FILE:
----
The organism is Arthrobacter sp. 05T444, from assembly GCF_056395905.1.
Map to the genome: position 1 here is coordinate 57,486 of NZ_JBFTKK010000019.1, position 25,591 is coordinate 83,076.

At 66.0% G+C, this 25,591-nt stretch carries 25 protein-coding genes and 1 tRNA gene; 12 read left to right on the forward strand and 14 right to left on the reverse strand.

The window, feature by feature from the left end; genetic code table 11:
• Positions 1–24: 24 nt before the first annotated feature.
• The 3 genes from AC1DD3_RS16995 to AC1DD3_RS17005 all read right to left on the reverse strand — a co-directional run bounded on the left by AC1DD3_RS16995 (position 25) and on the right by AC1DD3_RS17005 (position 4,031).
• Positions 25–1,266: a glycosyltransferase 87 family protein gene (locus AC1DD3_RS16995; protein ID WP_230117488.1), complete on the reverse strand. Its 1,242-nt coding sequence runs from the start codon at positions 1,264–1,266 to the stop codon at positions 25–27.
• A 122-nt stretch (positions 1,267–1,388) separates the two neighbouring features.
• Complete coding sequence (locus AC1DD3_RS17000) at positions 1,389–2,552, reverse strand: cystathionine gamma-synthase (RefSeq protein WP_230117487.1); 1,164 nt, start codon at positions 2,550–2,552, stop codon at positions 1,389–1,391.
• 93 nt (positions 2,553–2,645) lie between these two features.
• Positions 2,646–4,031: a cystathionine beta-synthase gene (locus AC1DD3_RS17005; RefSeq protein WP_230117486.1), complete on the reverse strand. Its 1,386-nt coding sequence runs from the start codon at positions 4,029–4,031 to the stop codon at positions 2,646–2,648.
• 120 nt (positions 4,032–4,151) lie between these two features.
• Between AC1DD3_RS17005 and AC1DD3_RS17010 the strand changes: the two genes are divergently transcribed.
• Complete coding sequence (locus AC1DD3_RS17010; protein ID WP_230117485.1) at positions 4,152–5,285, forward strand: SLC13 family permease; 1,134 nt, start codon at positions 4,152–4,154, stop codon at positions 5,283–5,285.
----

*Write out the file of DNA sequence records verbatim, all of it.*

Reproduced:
The organism is Arthrobacter sp. 05T444, from assembly GCF_056395905.1.
Map to the genome: position 1 here is coordinate 57,486 of NZ_JBFTKK010000019.1, position 25,591 is coordinate 83,076.

At 66.0% G+C, this 25,591-nt stretch carries 25 protein-coding genes and 1 tRNA gene; 12 read left to right on the forward strand and 14 right to left on the reverse strand.

The window, feature by feature from the left end; genetic code table 11:
• Positions 1–24: 24 nt before the first annotated feature.
• The 3 genes from AC1DD3_RS16995 to AC1DD3_RS17005 all read right to left on the reverse strand — a co-directional run bounded on the left by AC1DD3_RS16995 (position 25) and on the right by AC1DD3_RS17005 (position 4,031).
• Positions 25–1,266: a glycosyltransferase 87 family protein gene (locus AC1DD3_RS16995; protein ID WP_230117488.1), complete on the reverse strand. Its 1,242-nt coding sequence runs from the start codon at positions 1,264–1,266 to the stop codon at positions 25–27.
• A 122-nt stretch (positions 1,267–1,388) separates the two neighbouring features.
• Complete coding sequence (locus AC1DD3_RS17000) at positions 1,389–2,552, reverse strand: cystathionine gamma-synthase (RefSeq protein WP_230117487.1); 1,164 nt, start codon at positions 2,550–2,552, stop codon at positions 1,389–1,391.
• 93 nt (positions 2,553–2,645) lie between these two features.
• Positions 2,646–4,031: a cystathionine beta-synthase gene (locus AC1DD3_RS17005; RefSeq protein WP_230117486.1), complete on the reverse strand. Its 1,386-nt coding sequence runs from the start codon at positions 4,029–4,031 to the stop codon at positions 2,646–2,648.
• 120 nt (positions 4,032–4,151) lie between these two features.
• Between AC1DD3_RS17005 and AC1DD3_RS17010 the strand changes: the two genes are divergently transcribed.
• Complete coding sequence (locus AC1DD3_RS17010; protein ID WP_230117485.1) at positions 4,152–5,285, forward strand: SLC13 family permease; 1,134 nt, start codon at positions 4,152–4,154, stop codon at positions 5,283–5,285.